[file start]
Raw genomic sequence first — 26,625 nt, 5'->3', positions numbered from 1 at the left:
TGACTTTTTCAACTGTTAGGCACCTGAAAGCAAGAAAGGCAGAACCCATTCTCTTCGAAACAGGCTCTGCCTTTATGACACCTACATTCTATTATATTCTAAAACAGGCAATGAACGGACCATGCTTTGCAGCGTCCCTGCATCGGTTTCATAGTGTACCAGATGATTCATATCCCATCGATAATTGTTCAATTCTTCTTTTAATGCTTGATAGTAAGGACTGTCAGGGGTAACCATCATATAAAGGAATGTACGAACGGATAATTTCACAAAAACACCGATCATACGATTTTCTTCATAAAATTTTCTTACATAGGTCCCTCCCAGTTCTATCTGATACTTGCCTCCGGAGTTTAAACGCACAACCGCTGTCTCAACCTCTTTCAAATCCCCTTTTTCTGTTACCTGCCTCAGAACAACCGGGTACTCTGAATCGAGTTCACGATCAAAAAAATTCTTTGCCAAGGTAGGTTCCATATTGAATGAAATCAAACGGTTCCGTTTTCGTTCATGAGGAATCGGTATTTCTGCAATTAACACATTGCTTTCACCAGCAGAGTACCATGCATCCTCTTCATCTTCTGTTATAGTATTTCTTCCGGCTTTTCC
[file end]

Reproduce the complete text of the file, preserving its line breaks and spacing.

Raw genomic sequence first — 26,625 nt, 5'->3', positions numbered from 1 at the left:
TGACTTTTTCAACTGTTAGGCACCTGAAAGCAAGAAAGGCAGAACCCATTCTCTTCGAAACAGGCTCTGCCTTTATGACACCTACATTCTATTATATTCTAAAACAGGCAATGAACGGACCATGCTTTGCAGCGTCCCTGCATCGGTTTCATAGTGTACCAGATGATTCATATCCCATCGATAATTGTTCAATTCTTCTTTTAATGCTTGATAGTAAGGACTGTCAGGGGTAACCATCATATAAAGGAATGTACGAACGGATAATTTCACAAAAACACCGATCATACGATTTTCTTCATAAAATTTTCTTACATAGGTCCCTCCCAGTTCTATCTGATACTTGCCTCCGGAGTTTAAACGCACAACCGCTGTCTCAACCTCTTTCAAATCCCCTTTTTCTGTTACCTGCCTCAGAACAACCGGGTACTCTGAATCGAGTTCACGATCAAAAAAATTCTTTGCCAAGGTAGGTTCCATATTGAATGAAATCAAACGGTTCCGTTTTCGTTCATGAGGAATCGGTATTTCTGCAATTAACACATTGCTTTCACCAGCAGAGTACCATGCATCCTCTTCATCTTCTGTTATAGTATTTCTTCCGGCTTTTCC